Today in conversation with Prof. Dale Lehman, PhD., Loras College and faculty member of the Professional MBA Program Automotive Industry.
What do you think is special about the master program?
This program is unique in its focus on a single industry. The automotive industry is complex enough to include virtually all aspects of business, but the singular focus on one industry permits my to explore how analysis tools (modeling, data analysis, etc.) can improve decision making in concrete ways. Participants come from all parts of the automotive business, so there is a rich mixture of job descriptions and educational backgrounds. In this way, each course is a microcosm of business in general, but all focused on how this particular industry is evolving.
To what extent do you think distinguishes the postgraduate studies at TU Vienna from other programs?
Other programs have more diverse students in terms of their work environments (industries) and educational backgrounds and experience. This makes it more difficult to obtain a common focus during a compressed course. The automotive MBA has a built-in common understanding of industry issues, but still has a diverse student body in terms of where they work, both geographically and their place in the automotive value chain.
Which learning content do you provide students?
My focus is on modeling as an aid to decision making. I have chosen to use a spreadsheet based approach due to its flexibility to handle a wide variety of business problems and its prevalence in the business world. We explore a number of different business issues facing the industry – such as project risks, demand forecasting, exchange rate volatility, profitability of warranties, etc. – and build models that can be used to better understand the impact of different decisions on business operations.
What is the special challenge of teaching in a postgraduate program?
Working professionals are busy people, so their time is valuable. They demand that material is relevant to their work. This requires me to not only have academic expertise, but to be able to translate that to practical settings where it can have a positive impact.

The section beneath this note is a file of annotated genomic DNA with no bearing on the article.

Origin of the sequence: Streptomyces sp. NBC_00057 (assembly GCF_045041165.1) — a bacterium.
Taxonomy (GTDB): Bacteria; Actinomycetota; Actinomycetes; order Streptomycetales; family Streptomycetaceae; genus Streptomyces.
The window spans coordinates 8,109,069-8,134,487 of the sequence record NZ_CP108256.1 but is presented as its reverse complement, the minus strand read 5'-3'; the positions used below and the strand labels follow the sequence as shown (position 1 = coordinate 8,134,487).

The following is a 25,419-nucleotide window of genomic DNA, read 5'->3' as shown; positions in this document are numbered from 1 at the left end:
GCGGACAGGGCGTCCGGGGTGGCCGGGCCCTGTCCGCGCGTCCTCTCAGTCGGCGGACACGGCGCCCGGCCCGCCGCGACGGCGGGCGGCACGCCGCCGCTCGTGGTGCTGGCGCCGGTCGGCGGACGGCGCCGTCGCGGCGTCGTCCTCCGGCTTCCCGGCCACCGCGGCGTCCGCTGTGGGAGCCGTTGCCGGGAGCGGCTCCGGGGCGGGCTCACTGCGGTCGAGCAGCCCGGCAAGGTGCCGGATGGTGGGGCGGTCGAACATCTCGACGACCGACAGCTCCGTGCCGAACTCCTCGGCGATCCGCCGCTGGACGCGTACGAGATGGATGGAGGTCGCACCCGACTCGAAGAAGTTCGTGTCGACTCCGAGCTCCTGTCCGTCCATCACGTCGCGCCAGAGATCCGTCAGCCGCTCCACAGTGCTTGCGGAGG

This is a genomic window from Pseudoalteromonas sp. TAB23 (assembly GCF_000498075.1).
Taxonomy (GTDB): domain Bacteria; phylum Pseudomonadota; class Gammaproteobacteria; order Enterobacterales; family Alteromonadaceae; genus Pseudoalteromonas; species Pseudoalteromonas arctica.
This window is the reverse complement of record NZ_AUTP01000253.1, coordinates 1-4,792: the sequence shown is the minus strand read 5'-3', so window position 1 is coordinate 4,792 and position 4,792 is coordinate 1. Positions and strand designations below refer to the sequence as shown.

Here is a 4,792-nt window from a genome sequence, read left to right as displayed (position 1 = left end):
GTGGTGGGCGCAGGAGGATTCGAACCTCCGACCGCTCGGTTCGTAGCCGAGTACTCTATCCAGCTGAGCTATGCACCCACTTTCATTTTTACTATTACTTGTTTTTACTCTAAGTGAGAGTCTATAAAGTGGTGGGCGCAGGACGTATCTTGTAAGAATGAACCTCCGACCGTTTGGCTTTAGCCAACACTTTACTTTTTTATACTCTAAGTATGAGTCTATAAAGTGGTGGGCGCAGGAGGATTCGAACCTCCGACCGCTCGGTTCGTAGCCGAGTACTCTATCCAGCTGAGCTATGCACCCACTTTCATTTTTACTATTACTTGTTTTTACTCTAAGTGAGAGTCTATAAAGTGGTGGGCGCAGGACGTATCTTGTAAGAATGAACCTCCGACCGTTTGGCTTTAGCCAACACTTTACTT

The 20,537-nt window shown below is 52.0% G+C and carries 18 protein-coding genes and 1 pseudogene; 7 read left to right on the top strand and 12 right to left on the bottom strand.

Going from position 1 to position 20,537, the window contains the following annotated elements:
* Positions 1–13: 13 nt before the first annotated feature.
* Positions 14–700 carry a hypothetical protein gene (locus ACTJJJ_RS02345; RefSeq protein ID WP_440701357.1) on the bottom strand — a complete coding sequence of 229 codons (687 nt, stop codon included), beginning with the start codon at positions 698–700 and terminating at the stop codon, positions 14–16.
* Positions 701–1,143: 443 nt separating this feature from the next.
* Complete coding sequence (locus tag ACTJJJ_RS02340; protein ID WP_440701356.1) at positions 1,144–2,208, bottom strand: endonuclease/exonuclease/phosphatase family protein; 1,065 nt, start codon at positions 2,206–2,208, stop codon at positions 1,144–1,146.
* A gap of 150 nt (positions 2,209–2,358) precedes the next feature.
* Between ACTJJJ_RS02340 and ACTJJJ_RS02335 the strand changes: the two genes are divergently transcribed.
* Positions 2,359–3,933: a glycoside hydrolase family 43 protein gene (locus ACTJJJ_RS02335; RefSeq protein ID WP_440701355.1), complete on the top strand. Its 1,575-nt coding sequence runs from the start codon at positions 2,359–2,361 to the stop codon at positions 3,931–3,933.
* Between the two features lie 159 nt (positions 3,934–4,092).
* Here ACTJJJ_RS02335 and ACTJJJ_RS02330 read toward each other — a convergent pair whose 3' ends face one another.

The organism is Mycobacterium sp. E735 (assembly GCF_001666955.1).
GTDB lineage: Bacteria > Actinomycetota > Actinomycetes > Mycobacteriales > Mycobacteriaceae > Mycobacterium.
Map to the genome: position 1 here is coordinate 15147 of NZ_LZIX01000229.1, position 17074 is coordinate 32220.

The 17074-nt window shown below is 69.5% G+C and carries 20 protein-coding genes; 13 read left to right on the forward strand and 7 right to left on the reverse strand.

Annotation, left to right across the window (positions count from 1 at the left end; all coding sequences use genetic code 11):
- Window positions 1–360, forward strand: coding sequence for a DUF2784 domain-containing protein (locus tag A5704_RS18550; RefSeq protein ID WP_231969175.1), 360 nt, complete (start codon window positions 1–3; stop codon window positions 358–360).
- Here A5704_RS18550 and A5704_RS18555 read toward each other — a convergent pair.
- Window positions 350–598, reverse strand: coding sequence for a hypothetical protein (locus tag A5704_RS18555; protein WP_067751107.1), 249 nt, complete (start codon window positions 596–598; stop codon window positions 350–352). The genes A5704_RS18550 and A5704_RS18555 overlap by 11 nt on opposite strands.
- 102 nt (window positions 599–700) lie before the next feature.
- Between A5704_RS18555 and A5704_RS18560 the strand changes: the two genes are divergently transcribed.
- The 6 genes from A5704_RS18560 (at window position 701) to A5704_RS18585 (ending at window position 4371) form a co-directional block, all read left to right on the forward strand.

Do you also somehow benefit from teaching postgraduate students?
While it is demanding to provide accurate and current content, it is rewarding to see its relevance to practical problems. I learn from participants about the challenges faced by their industry and in their particular jobs. This helps me ensure that my material is of practical use.
How is the contact with the students? And what are the differences to students of regular study programs?
All of the students are experts in their own right. So, they bring as much to the courses as I do, but in different dimensions. Few of them have jobs as analysts, so what I am teaching is new to them. But their particular work challenges are new to me. So, there is a rich exchange of information, hopefully leading to broader and deeper understanding by all of us.
An economic education at a technical university - what do you think?
Professionals with technical backgrounds and technical jobs generally have a common base of quantitative reasoning skills that facilitate highly compressed analysis courses. Economic and business courses are often too abstract to be meaningfully applied to practical decision-making, but the technical orientation of students at a technical university allows such courses to be grounded in realistic business problems. Practical application of decision making tools is a much better way to learn than abstract principles that lack such a focus.